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Why you should go OTT with in-room entertainment

There’s no point trying to impress today’s travellers with gadgetry. Most already carry around the tech equivalent of a Swiss army knife; those pocket-sized multitools are called smartphones for a reason.

Former La Quinta Inns and Suites CEO Wayne Goldberg summed it up nicely when he said in an interview with Skift: “What’s really changed is that today it isn’t about giving the guest the technology.

“Today it’s about giving the guest the capability of leveraging all of the technology that they’re traveling with.”

Savvy accommodation providers use technology to make a stay more enjoyable through ease of use. When you sculpt your connectivity offering around the smartphone or ipad to provide a smorgasbord of viewing, listening and playing options, the experience feels effortless to the guest.

Of course, accom managers may be scrambling to keep up with in-room connectivity, but check-ins expect to seamlessly plug into the kinds of technological comforts they enjoy at home.

So what are the latest media solutions?

OTT (Over The Top) media is the streaming of content direct to a consumer over the internet, bypassing traditional broadcast service providers.

It allows consumers access to services such as Netflix and Amazon Prime, which create a personalised experience that embraces what they like and delivers it on demand.

OTT streaming has experienced exponential growth around the world over the last five years, with subscription video-on-demand (SVOD) services now part of the home-viewing regimen for almost 70 percent of Australians, according to Nielsen research for Screen Australia.

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Numerous accommodation providers are now offering streaming services to enable guests to watch their own content on the in-room TV, in a marked shift away from pay-per-view content.

But until recently, guests needed a pre-existing Netflix account or had to set up a new trial in order to view such services in-room. They also needed to enter their personal Netflix account details through a clunky process requiring the sharing personal data in a public arena – something many were reticent about.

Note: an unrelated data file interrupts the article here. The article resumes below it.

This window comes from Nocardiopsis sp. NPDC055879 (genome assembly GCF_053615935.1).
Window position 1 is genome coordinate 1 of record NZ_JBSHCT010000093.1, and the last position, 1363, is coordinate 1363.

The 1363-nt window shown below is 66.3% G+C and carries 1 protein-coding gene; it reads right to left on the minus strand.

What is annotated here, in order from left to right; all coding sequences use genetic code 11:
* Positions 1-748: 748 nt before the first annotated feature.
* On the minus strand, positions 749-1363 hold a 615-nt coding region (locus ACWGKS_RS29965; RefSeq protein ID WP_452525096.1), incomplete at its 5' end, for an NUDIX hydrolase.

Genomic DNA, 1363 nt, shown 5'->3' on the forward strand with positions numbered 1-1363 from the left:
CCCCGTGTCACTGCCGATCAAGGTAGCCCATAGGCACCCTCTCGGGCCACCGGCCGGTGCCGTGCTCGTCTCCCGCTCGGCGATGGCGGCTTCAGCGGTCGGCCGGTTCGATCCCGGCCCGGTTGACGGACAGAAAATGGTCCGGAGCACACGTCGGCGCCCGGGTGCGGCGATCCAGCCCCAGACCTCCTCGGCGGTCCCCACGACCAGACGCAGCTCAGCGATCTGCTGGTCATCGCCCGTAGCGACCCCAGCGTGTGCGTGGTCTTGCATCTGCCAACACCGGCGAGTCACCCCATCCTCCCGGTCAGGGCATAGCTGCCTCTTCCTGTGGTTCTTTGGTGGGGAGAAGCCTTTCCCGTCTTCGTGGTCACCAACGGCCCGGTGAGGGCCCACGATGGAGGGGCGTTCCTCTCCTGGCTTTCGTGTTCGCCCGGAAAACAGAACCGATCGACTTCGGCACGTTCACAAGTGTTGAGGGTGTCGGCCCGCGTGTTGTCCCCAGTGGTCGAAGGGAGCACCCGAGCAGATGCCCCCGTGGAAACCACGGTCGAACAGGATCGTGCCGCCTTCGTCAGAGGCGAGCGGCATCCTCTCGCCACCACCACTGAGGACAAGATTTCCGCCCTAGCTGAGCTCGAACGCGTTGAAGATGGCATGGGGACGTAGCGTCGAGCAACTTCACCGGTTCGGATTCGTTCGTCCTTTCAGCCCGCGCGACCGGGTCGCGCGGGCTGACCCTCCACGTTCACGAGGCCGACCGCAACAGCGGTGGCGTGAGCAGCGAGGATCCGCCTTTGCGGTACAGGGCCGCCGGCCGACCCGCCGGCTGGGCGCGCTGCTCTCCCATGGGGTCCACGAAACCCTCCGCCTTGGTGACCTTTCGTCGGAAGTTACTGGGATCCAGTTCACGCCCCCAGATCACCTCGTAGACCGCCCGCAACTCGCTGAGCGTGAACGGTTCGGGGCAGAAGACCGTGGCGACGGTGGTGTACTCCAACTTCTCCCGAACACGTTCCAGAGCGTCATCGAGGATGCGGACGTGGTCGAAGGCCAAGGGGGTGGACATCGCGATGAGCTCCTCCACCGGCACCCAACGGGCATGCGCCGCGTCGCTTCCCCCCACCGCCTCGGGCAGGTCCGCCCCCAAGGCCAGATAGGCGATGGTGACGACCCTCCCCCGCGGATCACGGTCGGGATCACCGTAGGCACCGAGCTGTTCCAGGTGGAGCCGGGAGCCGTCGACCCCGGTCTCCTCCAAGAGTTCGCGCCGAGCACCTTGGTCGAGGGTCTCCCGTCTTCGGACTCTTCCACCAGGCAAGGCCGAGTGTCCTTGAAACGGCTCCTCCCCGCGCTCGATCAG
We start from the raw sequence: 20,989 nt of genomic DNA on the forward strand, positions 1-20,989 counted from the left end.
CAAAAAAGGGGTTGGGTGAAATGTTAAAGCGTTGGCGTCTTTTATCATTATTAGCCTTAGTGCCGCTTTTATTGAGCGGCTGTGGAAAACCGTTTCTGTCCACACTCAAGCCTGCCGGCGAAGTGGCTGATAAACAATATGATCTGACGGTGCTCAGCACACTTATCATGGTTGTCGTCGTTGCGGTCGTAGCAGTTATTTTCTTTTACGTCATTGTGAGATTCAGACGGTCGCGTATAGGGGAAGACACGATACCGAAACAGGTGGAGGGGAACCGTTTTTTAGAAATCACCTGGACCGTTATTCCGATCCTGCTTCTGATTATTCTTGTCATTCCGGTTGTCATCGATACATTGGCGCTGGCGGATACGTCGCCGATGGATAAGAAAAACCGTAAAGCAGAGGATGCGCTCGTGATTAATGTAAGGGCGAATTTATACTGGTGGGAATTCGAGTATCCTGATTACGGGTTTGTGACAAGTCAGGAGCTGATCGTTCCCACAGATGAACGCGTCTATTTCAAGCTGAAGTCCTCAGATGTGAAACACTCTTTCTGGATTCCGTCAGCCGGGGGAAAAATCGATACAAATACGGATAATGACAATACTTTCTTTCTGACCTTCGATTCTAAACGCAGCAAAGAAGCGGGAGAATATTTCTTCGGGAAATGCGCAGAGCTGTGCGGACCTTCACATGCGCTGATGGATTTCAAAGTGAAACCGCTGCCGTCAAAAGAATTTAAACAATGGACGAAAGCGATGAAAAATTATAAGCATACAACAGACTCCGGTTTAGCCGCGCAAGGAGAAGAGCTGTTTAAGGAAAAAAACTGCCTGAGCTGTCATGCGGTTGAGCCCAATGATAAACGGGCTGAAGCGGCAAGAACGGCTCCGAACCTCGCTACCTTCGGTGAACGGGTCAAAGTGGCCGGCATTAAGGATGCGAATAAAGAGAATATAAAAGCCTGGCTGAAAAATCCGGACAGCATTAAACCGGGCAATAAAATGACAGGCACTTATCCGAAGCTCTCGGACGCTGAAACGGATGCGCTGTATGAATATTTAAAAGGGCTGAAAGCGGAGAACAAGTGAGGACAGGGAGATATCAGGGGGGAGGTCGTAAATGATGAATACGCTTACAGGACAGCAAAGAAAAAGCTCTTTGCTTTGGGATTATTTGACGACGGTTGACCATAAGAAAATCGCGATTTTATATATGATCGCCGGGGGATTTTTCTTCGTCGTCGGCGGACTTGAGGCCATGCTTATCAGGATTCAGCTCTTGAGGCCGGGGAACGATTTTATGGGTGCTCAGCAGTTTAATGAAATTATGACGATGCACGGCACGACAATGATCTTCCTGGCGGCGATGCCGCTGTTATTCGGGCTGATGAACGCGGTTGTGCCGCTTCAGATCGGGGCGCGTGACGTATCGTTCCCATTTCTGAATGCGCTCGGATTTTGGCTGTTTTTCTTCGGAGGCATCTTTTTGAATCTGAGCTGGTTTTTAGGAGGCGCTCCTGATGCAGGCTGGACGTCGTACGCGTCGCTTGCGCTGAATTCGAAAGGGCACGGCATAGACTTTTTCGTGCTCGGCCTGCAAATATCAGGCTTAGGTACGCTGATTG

Streaming technology, known as casting, allows users to stream content by accessing cast-enabled apps already on their own devices.

Services such as Roomcast and STAYCAST allow access to a vast catalogue of content, with most major accommodation groups adopting variations of in-room casting to integrate with mobile apps.

According to Technology 4 Hotels chief Brendon Granger, the appeal to guests of casting is its simplicity and security.

He says: “As streaming gains popularity in the home, guests will increasingly want and expect to access their accounts from the comfort of their hotel room.

“Moving forward, casting will become integral to this process, representing the ultimate way for guests to enjoy their favourite content through a simplified, secure and seamless form of connectivity.”

There are two types of casting solutions on the market; one is in-built as part of a TV panel, the other is standalone and offers a good solution for providers not in a position to upgrade their TVs.

Ensuring infrastructure and bandwidth are adequate to allow reliable communication is key, particularly if you choose to stream content rather than host your entertainment solution via an internal network.

With the typical traveller now carrying a smartphone, laptop and tablet, accom providers will increasingly need to focus on provision of supporting hardware – from wireless access points and network switches to the gateway software installed by service providers.

Industry View: Heinrich Saayman, director of Honeybadger Technologies

“The behavioural change in the time spend watching OTT services has become quite evident with a shift towards streaming services vs download services.

“Currently, there are over 9.1 million SVOD subscribers in Australia. The biggest growers have been sports streaming services followed by catch-up services.  With these ongoing demands and the growing number of travellers, it has put a natural demand on accommodation providers to provide systems capable of allowing travellers to use their own content in-house.

“Broadband availability, internet connectivity, effective bandwidth management and inability to stream to in-room TVs remain the main hurdles in the number of guest viewings. Travellers have indicated that they prefer using their own OTT services whilst travelling vs hotel in-house provided channels, which are restrictive in flexibility and choice of content.

 “The most important factor to be considered when creating a modern converged communications system is the quality, capacity, and robustness of the network.

“If all of the requirements of the system are clearly defined, we are able to ensure that the design meets all of these requirements for now and in the future.

“The growing demand on available bandwidth is driven by the advances of technology, particularly OTT or streaming services; and by understanding the customer expectations and requirements of the network it makes it much more possible to deliver a solution which meets these needs both today, and in the years to come.

“There are constant advances with regards to network management solutions by all vendors which make the management and maintenance of the entire solution more efficient. With the introduction of machine learning, we are starting to see networks that can self-diagnose problems and repair them before the end user even notices.

About Kate Jackson

Kate Jackson
Kate Jackson is the editor of Accomnews. You can reach her at any time with questions or submissions: [email protected]

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